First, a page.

TL;DR: the original meaning of "politics is the mind killer" is "avoid unintended triggers in your arguments".

Unfortunately, this slogan became a catch-all "boo! politics" attitude. Maybe what is needed is a post "How to discuss politics (race/gender/...) rationally". Unless one has been written already, though I came up empty after a cursory look.

Comment author: David_Gerard 22 July 2014 10:43:04AM *  0 points [-]

political examples should not be used in a non-political discussion.

And yet LW is full of political discussions. (e.g. I'm trying to think how someone could think of advocacy of race realism as "not political". I suspect this is a problem that changing the saying to "politics is hard mode" won't remedy, however.)

Comment author: jimrandomh 22 July 2014 12:23:25AM *  11 points [-]

While "politics is hard mode" is technically closer to the truth than "politics is the mind killer", it fails to serve the phrase's social function as well.

There is a common adage that good startup ideas are worthless. This is false. However, there are a lot of people with bad or not-unusually-good startup ideas, which they think are great, but which aren't worth spending time on. It is usually bad to tell people that their ideas suck, or that they aren't even worth listening to. So instead, we have a standard piece of wisdom that all startup ideas are worthless, and use this to deflect frustrating conversations in a way that won't cause offense.

When a political topic comes up, I look around the room. I predict who is likely to be triggered, I check my own mental state, and I predict how the conversation is likely to go. If I expect it to go badly, I say: politics is the mind killer. It's not you, it's everyone, now let's talk about something else.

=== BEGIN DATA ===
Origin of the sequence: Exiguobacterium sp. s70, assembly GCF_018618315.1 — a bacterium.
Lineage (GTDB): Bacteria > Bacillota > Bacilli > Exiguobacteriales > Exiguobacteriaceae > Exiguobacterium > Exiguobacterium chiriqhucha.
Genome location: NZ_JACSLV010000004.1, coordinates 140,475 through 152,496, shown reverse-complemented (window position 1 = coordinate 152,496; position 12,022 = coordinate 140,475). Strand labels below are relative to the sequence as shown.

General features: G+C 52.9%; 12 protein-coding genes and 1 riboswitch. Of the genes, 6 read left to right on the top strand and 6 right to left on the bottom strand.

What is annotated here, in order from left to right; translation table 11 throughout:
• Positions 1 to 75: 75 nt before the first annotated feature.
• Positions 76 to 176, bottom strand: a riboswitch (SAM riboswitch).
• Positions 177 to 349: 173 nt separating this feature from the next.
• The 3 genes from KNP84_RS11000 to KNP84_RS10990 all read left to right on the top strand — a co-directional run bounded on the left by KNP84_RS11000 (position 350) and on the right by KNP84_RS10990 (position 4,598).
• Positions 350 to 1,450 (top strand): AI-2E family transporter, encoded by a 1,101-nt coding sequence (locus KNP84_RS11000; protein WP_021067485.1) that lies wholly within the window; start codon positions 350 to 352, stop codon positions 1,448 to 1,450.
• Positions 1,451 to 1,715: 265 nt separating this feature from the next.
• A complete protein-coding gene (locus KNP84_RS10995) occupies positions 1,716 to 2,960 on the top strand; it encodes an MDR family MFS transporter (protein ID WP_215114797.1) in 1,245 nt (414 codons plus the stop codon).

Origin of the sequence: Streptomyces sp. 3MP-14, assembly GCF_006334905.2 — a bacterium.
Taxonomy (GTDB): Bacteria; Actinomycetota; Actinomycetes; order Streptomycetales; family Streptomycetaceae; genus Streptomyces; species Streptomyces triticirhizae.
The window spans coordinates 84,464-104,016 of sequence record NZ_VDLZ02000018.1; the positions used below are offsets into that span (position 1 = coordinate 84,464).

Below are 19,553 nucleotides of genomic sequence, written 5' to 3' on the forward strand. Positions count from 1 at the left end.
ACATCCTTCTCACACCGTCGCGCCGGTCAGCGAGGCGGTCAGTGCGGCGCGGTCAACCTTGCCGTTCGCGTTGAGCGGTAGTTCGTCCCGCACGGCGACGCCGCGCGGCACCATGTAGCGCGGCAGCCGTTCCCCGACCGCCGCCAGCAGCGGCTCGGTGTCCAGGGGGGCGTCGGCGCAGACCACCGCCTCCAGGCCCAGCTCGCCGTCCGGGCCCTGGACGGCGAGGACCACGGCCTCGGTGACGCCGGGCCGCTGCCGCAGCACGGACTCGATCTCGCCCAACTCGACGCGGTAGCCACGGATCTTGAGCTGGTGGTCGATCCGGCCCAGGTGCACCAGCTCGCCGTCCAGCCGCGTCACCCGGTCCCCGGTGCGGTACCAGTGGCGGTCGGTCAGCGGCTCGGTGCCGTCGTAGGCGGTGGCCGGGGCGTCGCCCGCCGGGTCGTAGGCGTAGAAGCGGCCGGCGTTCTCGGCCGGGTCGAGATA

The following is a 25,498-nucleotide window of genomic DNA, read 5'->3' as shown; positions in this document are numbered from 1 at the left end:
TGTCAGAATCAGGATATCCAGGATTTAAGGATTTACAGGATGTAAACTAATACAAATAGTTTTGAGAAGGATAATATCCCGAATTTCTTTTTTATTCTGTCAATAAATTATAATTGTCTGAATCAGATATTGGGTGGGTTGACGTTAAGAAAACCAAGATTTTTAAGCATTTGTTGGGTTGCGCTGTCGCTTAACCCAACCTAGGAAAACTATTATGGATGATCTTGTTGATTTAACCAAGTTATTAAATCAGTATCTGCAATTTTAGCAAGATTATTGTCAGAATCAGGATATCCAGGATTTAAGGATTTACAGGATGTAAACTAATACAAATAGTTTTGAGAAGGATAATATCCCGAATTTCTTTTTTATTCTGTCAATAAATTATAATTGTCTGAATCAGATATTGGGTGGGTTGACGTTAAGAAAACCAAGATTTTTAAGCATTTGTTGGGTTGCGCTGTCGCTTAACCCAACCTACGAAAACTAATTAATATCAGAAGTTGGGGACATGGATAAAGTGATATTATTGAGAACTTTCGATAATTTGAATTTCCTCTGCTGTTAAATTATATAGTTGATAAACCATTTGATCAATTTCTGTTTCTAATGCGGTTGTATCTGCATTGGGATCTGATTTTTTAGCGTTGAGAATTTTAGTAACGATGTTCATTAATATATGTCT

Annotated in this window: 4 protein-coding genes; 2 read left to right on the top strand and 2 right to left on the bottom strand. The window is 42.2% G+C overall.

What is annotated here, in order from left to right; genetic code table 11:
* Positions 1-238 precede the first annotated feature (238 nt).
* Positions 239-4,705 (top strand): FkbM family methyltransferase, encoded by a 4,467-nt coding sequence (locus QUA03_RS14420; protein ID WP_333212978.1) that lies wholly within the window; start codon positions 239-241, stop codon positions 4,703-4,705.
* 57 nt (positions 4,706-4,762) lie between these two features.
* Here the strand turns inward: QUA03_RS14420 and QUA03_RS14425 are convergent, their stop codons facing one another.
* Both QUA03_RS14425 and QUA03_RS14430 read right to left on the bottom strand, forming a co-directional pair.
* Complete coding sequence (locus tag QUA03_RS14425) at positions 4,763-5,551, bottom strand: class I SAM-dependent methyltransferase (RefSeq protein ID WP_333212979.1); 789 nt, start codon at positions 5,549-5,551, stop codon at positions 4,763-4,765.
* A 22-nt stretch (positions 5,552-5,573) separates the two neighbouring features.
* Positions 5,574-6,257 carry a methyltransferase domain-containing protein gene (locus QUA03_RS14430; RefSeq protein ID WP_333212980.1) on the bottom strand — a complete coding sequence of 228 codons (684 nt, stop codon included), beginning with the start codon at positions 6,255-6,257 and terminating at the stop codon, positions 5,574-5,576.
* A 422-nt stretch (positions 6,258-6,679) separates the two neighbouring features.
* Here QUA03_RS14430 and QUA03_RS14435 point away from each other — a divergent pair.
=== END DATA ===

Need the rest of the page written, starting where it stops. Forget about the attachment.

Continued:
(Sometimes I forget to do all that, and regret it. And sometimes "the room" is a public thread on the internet, which usually means fools will come crawling out of the woodwork.)

(Please don't explain this to people who would be hurt by that knowledge.)

Comment author: David_Gerard 22 July 2014 10:41:18AM 1 point [-]

While "politics is hard mode" is technically closer to the truth than "politics is the mind killer", it fails to serve the phrase's social function as well.

I concur with the problem assessment: its social function in practice is to assure the group that other people's politics are mindkilled, whereas their own politics are just the normal background.

This has a number of fairly obvious problems.

Being mindkilled feels from the inside like clear thinking.

Comment author: Jiro 21 July 2014 07:58:53PM 0 points [-]

Presumably, you don't believe the basilisk would work.

If you don't believe the basilisk would work, then it really doesn't matter all that much that people don't understand the prerequisites. After all, even understanding the prerequisites won't change their opinion of whether the basilisk is correct. (I suppose that understanding the sequences may change the degree of incorrectness--going from crazy and illogical to just normally illogical--but I've yet to see anyone argue this.)

Comment author: David_Gerard 22 July 2014 10:17:51AM -1 points [-]

Are you saying it's meaningless to tell someone about the prerequisites - which, as I note, are pretty much straight out of the Sequences - unless they think the basilisk would work?

Comment author: gwillen 21 July 2014 11:31:23PM 2 points [-]

I would love to hear more about what makes you think Urbit is valuable.

I looked at it quite a bit because it sounded extremely intriguing, but I eventually concluded that it seemed rather cranky and unlikely to get anywhere useful.

(Then again, this was my first thought about Mill, which I have now made a small investment in, so.)

Comment author: David_Gerard 22 July 2014 10:15:21AM 0 points [-]

I don't have any particular reason to think it's valuable. But it looks like an interesting toy ("intriguing", as you note), includes created scarcity and succeeded in getting itself a small amount of publicity. That strikes me as enough to be worth a small amount of attention.